Carcinoma and melanoma excision are possible indeed, but what if you don’t discover the tumor in time? A carcinoma can apparently indeed lead to death, though the chance is small. The chances of dying from a melanoma is also there, and these chances are greater. I am not sure how it exactly works with a carcinoma, but besides cutting the tissue away, in many cases a melanoma needs radiation therapy as well. If the therapy doesn’t work, a melanoma can lead to death.

By watching the “Over My Dead Body” series, for the first time I understand what skin cancer really is about and what it can lead to. Skin cancer sounds like a skin-deep disease that manifests only on the skin and is easy to remove, but that is certainly not always the case. Cut and go certainly and unfortunately isn’t always the deal. Following the series and Mark’s road to death have acted as a wake-up call to my conscience.Skin cancer can be a life-threatening illness and if discovered too late, it may be that you can not escape death.


I therefore stop using tanning beds. In fact, I have stopped a number of weeks ago. I still have to get used to it, as I feel pale and miss the warmth of the solarium and a moment to relax. Sure, I hear you thinking “but a carcinoma is not a melanoma, aren’t you exaggerating a little?”. Personally I do not think so: malignant skin cancer is a factual threat if you meet a number of risk factors, especially if you use the solarium regularly: damage by UV radiation is the number one cause of skin cancer.

Avoiding the risk

Of course it is not said that if I use tanning beds, I will get skin cancer. Nor is said that if I stop using tanning beds, I will not get skin cancer anymore. It ìs a fact though that UV light from tanning beds is stronger than UV light from the sun and that if I keep using the solarium, I unnecessarily seek a risk. Why would I do that? Why would I value a nice skin color over my health?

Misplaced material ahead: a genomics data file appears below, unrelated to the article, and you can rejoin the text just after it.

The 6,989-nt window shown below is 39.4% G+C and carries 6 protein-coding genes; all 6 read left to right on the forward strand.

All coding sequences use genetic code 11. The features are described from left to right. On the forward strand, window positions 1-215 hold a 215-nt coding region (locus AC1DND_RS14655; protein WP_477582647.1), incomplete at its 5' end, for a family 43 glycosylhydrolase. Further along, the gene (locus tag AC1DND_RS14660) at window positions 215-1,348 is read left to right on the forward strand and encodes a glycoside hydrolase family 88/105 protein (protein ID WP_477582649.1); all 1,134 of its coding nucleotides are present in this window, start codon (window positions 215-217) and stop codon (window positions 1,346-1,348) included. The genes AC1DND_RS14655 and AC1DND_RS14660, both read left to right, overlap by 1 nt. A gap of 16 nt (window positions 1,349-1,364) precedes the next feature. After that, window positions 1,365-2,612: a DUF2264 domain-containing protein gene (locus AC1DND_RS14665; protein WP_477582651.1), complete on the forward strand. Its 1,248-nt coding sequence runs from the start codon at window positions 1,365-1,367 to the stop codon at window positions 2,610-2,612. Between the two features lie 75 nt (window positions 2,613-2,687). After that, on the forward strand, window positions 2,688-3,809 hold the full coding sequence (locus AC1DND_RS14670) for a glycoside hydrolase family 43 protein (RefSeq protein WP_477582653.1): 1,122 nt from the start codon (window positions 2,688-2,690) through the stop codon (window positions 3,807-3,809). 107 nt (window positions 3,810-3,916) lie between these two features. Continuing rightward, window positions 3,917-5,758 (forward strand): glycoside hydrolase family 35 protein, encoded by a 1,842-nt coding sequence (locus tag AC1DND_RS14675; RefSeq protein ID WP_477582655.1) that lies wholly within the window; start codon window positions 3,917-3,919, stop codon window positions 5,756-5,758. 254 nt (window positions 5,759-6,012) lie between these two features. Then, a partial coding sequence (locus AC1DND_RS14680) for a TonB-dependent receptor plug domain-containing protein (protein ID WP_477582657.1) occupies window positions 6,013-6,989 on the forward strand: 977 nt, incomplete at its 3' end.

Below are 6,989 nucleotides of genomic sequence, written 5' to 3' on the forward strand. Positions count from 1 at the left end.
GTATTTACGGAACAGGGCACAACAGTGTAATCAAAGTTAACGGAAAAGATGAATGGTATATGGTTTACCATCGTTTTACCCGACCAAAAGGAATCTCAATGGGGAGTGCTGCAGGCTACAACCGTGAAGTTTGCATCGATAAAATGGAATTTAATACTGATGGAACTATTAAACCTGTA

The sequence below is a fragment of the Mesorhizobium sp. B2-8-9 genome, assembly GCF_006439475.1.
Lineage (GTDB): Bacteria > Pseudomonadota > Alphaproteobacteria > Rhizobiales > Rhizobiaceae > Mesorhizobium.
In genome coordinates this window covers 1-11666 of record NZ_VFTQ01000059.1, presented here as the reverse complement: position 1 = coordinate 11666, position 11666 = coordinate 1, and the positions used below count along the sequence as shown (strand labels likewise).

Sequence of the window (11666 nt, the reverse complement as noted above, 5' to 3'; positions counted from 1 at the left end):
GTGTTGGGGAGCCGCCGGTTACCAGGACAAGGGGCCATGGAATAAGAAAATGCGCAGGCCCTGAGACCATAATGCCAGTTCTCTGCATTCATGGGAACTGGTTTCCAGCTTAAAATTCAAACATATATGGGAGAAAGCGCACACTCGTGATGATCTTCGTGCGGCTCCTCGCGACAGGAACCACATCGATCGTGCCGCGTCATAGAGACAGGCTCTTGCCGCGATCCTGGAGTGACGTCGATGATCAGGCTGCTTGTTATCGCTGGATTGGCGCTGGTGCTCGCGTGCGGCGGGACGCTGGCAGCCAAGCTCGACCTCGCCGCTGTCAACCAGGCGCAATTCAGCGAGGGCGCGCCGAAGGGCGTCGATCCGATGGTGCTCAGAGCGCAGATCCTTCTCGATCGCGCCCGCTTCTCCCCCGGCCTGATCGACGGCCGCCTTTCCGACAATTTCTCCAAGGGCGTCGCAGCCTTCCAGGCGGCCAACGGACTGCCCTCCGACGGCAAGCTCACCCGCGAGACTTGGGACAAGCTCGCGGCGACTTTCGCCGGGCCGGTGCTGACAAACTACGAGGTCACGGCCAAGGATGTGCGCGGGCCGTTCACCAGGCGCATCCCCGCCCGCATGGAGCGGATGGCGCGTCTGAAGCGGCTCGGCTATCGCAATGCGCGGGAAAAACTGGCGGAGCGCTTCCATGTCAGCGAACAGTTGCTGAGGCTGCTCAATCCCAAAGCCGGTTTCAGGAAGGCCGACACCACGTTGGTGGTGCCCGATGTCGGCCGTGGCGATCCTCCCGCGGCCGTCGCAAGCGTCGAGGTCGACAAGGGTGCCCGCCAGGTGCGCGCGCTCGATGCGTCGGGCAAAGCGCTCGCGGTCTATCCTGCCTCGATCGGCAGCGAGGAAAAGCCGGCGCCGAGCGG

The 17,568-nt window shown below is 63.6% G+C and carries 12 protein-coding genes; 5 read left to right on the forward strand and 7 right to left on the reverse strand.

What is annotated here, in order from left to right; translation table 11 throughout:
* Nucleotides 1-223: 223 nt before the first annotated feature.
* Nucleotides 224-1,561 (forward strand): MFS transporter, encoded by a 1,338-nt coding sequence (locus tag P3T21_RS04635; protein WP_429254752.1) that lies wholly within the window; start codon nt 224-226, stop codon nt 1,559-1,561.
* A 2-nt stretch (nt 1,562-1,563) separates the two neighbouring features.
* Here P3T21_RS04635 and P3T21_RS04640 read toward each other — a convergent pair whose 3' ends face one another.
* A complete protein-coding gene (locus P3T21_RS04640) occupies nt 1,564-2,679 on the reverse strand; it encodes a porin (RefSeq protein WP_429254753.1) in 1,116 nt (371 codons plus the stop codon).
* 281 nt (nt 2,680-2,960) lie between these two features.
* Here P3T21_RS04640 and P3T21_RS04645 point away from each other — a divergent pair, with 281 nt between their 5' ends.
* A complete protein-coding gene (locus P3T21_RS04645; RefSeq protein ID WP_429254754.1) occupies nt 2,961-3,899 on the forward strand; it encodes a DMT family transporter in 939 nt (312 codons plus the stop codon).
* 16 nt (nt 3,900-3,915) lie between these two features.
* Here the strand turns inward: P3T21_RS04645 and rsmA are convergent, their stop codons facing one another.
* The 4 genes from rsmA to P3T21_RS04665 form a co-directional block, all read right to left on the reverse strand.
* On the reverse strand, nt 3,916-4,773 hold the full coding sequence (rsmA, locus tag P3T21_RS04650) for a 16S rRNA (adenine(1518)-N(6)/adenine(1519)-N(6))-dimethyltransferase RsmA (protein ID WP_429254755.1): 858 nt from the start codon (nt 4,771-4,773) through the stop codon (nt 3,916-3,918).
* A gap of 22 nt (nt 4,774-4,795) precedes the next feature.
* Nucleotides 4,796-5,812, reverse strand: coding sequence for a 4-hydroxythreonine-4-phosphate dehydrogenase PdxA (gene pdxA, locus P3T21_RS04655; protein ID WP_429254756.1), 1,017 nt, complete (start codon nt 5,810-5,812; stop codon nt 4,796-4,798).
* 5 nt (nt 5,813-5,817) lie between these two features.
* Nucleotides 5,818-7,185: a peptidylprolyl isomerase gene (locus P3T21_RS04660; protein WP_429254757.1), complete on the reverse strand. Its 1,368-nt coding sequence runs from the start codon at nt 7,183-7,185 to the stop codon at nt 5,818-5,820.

And let’s be real: fair skin is in! Besides, being a model it is important for me to take good care of my skin and preserve its quality. Furthermore, fair skin photographs fantastic!

Just use a spray

For now I will just stop using tanning beds. I sometimes used to bake between 12 and 3, but I will probably (will try to!) not do so any longer. I won’t completely stay out of the sun; the sun is far too nice and the sun does have some health beneficial properties. Think of vitamin D synthesis, although real red heads don’t need the sun for that. When I want a tan (for example on my wedding day, hint, hint! Just kidding sweetheart, just kidding), I listen to my dermatologists advice and use just a tanning spray.

Final note

Finally, a message to Anneleen, the widow (the couple married shortly before his death) of Mark. I do not expect that Anneleen will ever read this, but in case it happens: I wish you a lot of strength in processing this terrible loss.

It sounds harsh, but the death of Mark has also brought good things. To me this means that Mark has motivated and inspired me to change my behavior. It has been a wake-up call, made me think about what is important in life, where I stand in life and where I want to be.


This article is purely intended to describe my feelings after following the series “Over My Dead Body”. It is absolutely not intended to provide information about skin cancer. I can not guarantee that the information in this article is suitable for the purpose for which you consult this information. I accept no liability for direct or indirect damages of any kind arising from or in any way connected with the use of this article.

Society for Dermatology and Venereology
Conversations with my dermatologist at the Meander Medical Centre
Wikipedia – skin cancer


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About Author

Hey! I'm Angela; a 30-something mommy and a now REAL #fitchick, digi nerd, photo & film shooter hobbyist, MSc specialized in Health Education, marketingspecialist and an international fashion model for 20 years. I've worked for eg. Viktor & Rolf, Nivea, Escada, Elle, Vogue and Glamour.